I dont want to fight China, I dont personally think China wants to fight us. Between those two points is a cold war style grey zone where both sides jockey for ascendancy. We wont gain any measure of security by throwing our hands up in the air and giving up.

 

We are entitled to police the oceans as much as we can reasonably afford. Not doing so is just an invitation for China, or Russia, or any growing power to tighten the screws to gain whatever concessions they want. Iran is a perfect example of this.

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Stuart, it makes more sense not to be dependent on hydrocarbons that get here via the Indian Ocean than to put forces in there to contest the Chinese navy. If, however, you believe there could be a situation whereby the Chinese would attempt to mount a distant blockade in the Indian Ocean (about which India would apparently have nothing to say), the ships mounting it would be highly vulnerable to one weapon we have that does make sense - the SSN. Not only would their warships be vulnerable, but also the immensely long supply chain back to China.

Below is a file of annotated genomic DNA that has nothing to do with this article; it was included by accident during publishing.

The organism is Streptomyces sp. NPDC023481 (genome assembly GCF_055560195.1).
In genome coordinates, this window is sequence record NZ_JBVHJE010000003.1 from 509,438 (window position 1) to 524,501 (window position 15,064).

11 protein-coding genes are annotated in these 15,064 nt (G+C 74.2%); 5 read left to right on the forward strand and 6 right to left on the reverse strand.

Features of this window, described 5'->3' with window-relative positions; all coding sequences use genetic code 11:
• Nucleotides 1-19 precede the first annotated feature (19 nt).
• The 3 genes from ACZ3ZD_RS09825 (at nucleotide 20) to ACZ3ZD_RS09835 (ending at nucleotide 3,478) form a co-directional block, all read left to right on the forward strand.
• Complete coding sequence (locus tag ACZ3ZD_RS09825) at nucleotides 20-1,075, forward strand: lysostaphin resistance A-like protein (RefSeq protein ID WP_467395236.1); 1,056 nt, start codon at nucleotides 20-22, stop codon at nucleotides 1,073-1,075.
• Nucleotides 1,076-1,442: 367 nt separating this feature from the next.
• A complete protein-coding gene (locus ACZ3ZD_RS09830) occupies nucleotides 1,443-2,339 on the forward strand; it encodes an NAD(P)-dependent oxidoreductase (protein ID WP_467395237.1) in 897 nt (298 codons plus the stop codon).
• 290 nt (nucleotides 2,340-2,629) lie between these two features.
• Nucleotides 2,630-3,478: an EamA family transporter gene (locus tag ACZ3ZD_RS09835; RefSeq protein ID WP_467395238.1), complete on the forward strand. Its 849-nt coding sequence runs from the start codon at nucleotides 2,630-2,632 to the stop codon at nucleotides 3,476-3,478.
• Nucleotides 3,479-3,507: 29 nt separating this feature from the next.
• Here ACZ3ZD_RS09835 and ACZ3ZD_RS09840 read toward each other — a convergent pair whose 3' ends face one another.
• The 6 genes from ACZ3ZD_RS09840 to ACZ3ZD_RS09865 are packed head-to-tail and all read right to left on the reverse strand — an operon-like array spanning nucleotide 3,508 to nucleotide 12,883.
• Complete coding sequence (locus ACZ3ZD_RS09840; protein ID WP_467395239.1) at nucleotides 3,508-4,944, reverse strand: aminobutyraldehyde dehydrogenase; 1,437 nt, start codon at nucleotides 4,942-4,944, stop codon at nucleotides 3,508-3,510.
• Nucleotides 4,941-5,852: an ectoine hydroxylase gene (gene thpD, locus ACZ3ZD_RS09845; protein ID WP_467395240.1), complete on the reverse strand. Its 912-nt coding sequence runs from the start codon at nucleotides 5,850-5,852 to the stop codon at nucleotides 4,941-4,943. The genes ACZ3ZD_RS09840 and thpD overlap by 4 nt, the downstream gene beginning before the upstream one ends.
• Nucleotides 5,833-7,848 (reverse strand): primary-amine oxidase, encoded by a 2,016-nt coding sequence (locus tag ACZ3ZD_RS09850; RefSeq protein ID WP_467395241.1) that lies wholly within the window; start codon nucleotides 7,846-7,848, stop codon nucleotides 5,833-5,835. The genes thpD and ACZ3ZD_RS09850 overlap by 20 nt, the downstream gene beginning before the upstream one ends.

China is actually heavily dependent on imports from that part of the World itself and on exports to places like the UK to fund them. It would make no sense for them to get into a fight with the rest of the world. Now, if you look at how many countries China has invaded or bombed since 1980 and compare them to liberal democracies, like, for example, the UK, who would you say was the most aggressive?

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Stuart, it makes more sense not to be dependent on hydrocarbons that get here via the Indian Ocean than to put forces in there to contest the Chinese navy. If, however, you believe there could be a situation whereby the Chinese would attempt to mount a distant blockade in the Indian Ocean (about which India would apparently have nothing to say), the ships mounting it would be highly vulnerable to one weapon we have that does make sense - the SSN. Not only would their warships be vulnerable, but also the immensely long supply chain back to China.